It’s time for central banks to start issuing their own digital currencies. Yes, even the Fed.
To be clear, these calls are not for the government sponsored versions of PayPal or Venmo, which ultimately transfer balances from one bank account to another, but for fully digital currencies that can be viewed and stored. regardless of the current banking system. .
If central banks do not adapt to a rapidly digitizing economy, they will be left behind, as will the economies they support. The question is no longer whether to introduce central bank digital currencies (CBDCs) at all, but when and how to introduce them without compromising the stability of the banking system and slowing down innovation in payment technologies.
In light of Chinese competition, the European Central Bank (ECB) and the US Federal Reserve (Fed) need to improve their game.
The technology is already here
Cryptocurrencies such as Bitcoin and Ethereum were the first to show what is possible with blockchains and distributed ledger technology.
Bitcoin, launched in 2009, was originally designed as a “peer-to-peer electronic payment system” by its pseudonymous creator Satoshi Nakamoto. It works on an open-source cryptographic protocol, a blockchain, and allows you to send online payments directly from one electronic wallet to another electronic wallet without going through a financial intermediary.
These features have many advantages over traditional payment systems: electronic wallets are protected by public-to-private key encryption, which makes them extremely private, and they are accessible via the Internet from anywhere in the world, which makes them just as practical for international payments as for domestic payments. Bitcoin transfers are mostly done free of charge and usually settle in a few hours, unlike bank transfers, which often have a fee and can take several days.
Ethereum, the next-generation blockchain launched in 2015, adds a programming layer and enables the automation of payments through “smart contracts” and decentralized applications. This system, in which a token transfer is recorded on the Ethereum blockchain, is compatible with a programmable, autonomous and automated flow of goods and services – exactly what is needed to support machine-to-machine or pay. -per-use in the future “Internet of things”.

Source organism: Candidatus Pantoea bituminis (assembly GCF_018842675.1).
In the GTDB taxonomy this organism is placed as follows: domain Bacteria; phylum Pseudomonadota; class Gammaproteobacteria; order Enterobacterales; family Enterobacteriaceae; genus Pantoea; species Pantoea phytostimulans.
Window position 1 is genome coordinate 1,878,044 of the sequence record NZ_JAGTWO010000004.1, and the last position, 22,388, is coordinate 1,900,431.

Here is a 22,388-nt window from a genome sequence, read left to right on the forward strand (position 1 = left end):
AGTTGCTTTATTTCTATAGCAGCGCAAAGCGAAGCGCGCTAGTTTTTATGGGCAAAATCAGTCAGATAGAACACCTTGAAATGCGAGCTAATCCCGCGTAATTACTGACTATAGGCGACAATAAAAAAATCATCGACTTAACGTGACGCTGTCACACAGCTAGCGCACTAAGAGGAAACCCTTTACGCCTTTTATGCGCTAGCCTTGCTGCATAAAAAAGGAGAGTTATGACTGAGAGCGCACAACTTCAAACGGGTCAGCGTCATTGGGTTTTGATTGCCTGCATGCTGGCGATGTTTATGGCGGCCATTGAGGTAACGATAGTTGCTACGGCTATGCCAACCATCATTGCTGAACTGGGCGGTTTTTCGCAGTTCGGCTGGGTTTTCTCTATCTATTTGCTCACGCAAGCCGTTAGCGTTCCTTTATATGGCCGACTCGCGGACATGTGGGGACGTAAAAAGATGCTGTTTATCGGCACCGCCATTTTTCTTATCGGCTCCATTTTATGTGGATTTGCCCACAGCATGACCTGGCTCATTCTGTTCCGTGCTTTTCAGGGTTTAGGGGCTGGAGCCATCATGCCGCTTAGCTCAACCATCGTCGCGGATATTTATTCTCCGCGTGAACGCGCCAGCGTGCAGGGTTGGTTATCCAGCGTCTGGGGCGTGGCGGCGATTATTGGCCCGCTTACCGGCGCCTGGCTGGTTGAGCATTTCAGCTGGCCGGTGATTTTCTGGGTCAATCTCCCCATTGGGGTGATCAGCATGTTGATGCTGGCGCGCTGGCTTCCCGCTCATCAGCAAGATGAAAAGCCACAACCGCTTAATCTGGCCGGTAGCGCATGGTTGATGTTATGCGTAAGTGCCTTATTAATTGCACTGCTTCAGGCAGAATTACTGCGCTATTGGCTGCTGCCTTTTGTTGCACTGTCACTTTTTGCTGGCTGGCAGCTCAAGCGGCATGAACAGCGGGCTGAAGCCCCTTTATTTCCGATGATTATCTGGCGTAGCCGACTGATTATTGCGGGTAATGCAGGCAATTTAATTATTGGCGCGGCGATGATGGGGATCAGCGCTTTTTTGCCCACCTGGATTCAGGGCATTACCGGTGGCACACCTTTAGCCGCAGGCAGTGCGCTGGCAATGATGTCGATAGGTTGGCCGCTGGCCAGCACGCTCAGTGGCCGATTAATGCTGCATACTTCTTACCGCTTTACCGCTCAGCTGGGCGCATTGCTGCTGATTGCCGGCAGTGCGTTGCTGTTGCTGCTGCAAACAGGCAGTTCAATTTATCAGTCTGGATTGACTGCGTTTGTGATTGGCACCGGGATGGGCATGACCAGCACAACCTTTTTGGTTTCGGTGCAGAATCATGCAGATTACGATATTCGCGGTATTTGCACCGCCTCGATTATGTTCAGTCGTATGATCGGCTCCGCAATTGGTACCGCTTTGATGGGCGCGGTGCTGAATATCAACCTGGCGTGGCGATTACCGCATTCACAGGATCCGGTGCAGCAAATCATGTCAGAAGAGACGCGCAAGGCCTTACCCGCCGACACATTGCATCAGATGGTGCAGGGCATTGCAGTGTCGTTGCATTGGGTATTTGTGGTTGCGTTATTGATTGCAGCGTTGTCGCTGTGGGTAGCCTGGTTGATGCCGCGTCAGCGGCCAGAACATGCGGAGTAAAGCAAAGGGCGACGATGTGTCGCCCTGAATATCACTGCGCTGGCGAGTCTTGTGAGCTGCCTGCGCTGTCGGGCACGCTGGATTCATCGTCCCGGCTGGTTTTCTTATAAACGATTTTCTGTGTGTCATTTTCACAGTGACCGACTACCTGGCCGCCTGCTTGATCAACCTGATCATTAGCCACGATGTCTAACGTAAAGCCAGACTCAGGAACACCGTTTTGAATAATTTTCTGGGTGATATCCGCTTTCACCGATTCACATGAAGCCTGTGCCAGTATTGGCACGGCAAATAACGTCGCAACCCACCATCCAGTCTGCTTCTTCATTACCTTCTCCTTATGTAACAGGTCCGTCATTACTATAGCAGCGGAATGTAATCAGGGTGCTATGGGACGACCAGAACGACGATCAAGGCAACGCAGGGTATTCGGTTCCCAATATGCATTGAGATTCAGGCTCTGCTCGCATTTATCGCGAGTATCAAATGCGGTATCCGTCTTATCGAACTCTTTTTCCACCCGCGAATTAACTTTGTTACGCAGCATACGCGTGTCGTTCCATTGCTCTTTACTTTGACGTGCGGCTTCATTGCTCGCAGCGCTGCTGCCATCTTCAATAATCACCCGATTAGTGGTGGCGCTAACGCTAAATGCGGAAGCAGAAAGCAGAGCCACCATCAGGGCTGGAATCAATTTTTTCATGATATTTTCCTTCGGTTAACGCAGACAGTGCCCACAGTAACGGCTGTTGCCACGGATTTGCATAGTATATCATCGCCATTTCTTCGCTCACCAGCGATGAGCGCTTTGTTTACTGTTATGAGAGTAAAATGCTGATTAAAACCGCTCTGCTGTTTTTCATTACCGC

In recent years, private companies have introduced “stablecoins,” which combine the benefits of a blockchain-based public payment infrastructure with the stability of a fiat currency like the US dollar.
Take USDC, a stablecoin launched in 2018 by a consortium called Center, which includes Coinbase, the crypto exchange, and Circle. The USDC smart contract only creates USDC tokens if equivalent US dollar amounts have been transferred to the issuer’s bank account. It runs on the Ethereum blockchain. And USDC is regulated: all issuers are required to report their holdings monthly through Grant Thornton LLP, the audit firm. Recently, Visa announced that it will accept USDC for transaction settlement – a step that puts stablecoins on the verge of becoming mainstream.
Banks are following suit. The Office of the Comptroller of the Currency (OCC) recently authorized U.S. banks to use stablecoins and mine computer nodes in blockchain networks. JP Morgan, America’s largest bank, even created its own unlicensed public blockchain called Quorum to issue its own JPM Coin, a stable coin backed by USD deposits with JP Morgan.